During the first half of the episode “The Message of the Myth” (part of “The Power of Myth” television series), interviewer Bill Moyers appears somewhat uncomfortable with comparative mythologist Joseph Campbell’s metaphorical treatment of religion. It feels as though Moyers only grudgingly accepts Campbell’s views, particularly when applied to Moyers’s own religion. However, Moyers eventually reveals the true essence of his feelings and, when he does, the moment is remarkable. He expresses that “far from undermining [his] faith, [Campbell’s] work in mythology [had] liberated [his] faith from the cultural prisons to which it had been sentenced.” Moyers’s realization resonated very deeply with my own outlook on religion: ritual may be divisive, but faith – or as I would describe it, spiritual inquiry – is universal. When the restraints of ritual rigidity and literalism are removed, all faiths become one and the same. Therefore, instead of focusing on the rituals, scriptures, and labels that separate us, we can focus on the common beliefs and the common narratives that unite us. We can choose to think mythically.
The various tenets of Joseph Campbell’s theories have been thoroughly questioned and critically assessed by the academic community, as is appropriate and necessary for all scholarly work. However, I have noticed that most non-academic/public opinion criticism of Campbell tends to be directed towards one of his claims in particular: religion should not be taken literally. Campbell argues that “every mythology, every religion is true…[when regarded] as metaphorical of human/cosmic mystery.” He (and I) would suggest that the value of scripture and ritual lies not in their physical technicalities but rather in their symbolic significance. For example, instead of adhering to and only to the literal implications of a resurrection like that of Jesus or Ganesha, believers can take away the greater metaphorical message that the soul is permanent and persistent. If one chooses to focus on this mythically conscious interpretation, the stories or the figures are not diminished in any way. On the contrary, a deeper, lasting connection is made with an underlying spiritual truth.
Nevertheless, most modern religions remain committed to fighting off the label “mythological.” For many believers, to be mythological is to be false, to be whimsical, to be hollow. It is an unsavory marker reserved for other faiths, for other cultures. As Joseph Campbell often quipped, “Myth is what we call other people’s religion.” But why must “myth” be an insult at all? Why use this word to disparage and divide, when the same word could be used to uplift and unite? For me, mythology is not a lie: it is the purest form of symbolic truth. Mythology concentrates and concretizes the fundamental images and themes inherent to human psychology, and thus the emotional reality expressed by mythology is perhaps far more powerful than any material reality presented by science or history. There may be thousands of cultures and thousands of belief systems, but there is one shared human condition and one shared human journey. Once a mind can “separate truth from temporal inflection” (Campbell), all mythologies and religions ultimately tell the same meaningful narrative.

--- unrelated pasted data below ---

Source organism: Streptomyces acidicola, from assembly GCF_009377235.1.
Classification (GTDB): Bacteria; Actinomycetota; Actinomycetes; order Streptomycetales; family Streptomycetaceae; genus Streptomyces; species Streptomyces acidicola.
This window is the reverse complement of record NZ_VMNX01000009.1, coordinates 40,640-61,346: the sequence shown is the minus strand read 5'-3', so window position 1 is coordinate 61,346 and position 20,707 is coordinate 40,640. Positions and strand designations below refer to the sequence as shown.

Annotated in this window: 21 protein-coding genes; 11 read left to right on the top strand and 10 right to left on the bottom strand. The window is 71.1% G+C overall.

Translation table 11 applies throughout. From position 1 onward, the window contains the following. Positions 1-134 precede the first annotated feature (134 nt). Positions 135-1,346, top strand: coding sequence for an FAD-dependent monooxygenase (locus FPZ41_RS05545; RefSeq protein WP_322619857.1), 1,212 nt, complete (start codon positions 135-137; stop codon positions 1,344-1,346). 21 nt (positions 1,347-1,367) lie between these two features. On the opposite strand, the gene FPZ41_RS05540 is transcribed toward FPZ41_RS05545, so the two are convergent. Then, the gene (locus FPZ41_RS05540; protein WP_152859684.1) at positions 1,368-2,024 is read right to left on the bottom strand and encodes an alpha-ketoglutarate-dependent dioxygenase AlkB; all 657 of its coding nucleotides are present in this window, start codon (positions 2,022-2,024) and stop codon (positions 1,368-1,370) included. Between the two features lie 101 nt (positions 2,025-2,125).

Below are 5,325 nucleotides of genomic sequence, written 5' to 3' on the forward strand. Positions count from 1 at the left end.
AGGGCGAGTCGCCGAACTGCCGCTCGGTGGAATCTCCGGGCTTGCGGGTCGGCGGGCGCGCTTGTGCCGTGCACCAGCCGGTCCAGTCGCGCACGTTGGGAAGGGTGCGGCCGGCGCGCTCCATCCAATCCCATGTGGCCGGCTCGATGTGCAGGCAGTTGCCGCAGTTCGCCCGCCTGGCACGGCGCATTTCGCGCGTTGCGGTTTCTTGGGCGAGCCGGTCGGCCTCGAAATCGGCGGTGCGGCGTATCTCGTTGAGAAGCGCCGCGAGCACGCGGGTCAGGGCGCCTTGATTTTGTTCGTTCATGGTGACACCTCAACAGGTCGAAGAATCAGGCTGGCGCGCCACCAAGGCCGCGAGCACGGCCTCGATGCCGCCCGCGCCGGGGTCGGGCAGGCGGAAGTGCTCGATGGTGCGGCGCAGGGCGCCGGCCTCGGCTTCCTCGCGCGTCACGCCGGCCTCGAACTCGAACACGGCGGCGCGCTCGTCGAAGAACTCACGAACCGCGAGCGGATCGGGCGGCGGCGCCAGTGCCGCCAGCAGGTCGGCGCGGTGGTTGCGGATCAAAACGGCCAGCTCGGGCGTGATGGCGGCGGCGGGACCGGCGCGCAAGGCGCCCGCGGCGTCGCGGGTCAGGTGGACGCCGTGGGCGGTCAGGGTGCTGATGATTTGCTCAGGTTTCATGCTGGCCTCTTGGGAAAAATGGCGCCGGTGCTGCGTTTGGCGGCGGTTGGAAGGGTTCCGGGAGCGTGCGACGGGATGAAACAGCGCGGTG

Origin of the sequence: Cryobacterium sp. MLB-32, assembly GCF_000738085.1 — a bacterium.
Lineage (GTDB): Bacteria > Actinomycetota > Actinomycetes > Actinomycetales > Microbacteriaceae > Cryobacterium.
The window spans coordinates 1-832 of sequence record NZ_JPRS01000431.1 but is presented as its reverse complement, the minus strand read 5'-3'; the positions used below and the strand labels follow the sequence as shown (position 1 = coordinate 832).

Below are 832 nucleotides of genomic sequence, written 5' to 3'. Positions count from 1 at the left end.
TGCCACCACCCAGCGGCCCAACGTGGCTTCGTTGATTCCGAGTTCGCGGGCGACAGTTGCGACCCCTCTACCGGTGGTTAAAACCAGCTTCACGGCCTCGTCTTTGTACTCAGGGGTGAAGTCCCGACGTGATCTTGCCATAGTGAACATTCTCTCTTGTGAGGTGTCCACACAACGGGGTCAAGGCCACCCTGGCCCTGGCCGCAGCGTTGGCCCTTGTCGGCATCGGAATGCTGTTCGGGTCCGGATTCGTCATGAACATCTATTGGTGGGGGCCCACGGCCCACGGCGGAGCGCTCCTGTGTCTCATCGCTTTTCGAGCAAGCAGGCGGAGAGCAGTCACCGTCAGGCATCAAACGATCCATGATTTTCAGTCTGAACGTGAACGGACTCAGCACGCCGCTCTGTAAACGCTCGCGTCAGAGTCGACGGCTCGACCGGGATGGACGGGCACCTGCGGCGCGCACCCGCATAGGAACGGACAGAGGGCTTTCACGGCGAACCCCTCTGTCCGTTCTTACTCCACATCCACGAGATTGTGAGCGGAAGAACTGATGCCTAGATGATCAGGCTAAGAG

Every human is asking the same great mythical question: why? Every human is searching for a fragment of meaning in this infinite whirlpool of cosmic mystery. Various cultures and religions may phrase that search differently, but the search is the same. In the words of Joseph Campbell, everyone is “seeking the experience of being alive,” “the rapture of being alive.” Life is intense; life is all-consuming. Life may be sorrowful, but in its sorrow lives a greater, transcendent joy. Every faith that seeks this joy of existence is equally valid to me. Every faith that teaches curiosity and self-understanding, every faith that teaches truth and compassion is equally valid to me. “Each religion [may be] a kind of software…with its own set of signals” (Campbell), but all religions are machines with the same fundamental functions. When one broadens one’s perspective and focuses on the metaphorical significance – instead of on the literal description – of various faiths’ narratives, all drops of known mythology and spirituality coalesce into one vast ocean.
Religion is but a vessel, keeping us voyagers afloat as we make our way through the mysteriously mythical waters of the self. The ultimate goal, therefore, should not be to remain within our own contained vessels; it should be to find the transformative force, truth, or energy that drifts undiscovered all around us. After all, as reflected by the laws of thermodynamics, energy is fundamentally constant. Societies might come and go. Religions might come and go. Rituals might come and go. However, our quests for peace, for love, for meaning will persist. As long as there are humans, a common human mythology and a common human experience will always persist.
Orated by Rama Godse | College Class of 2019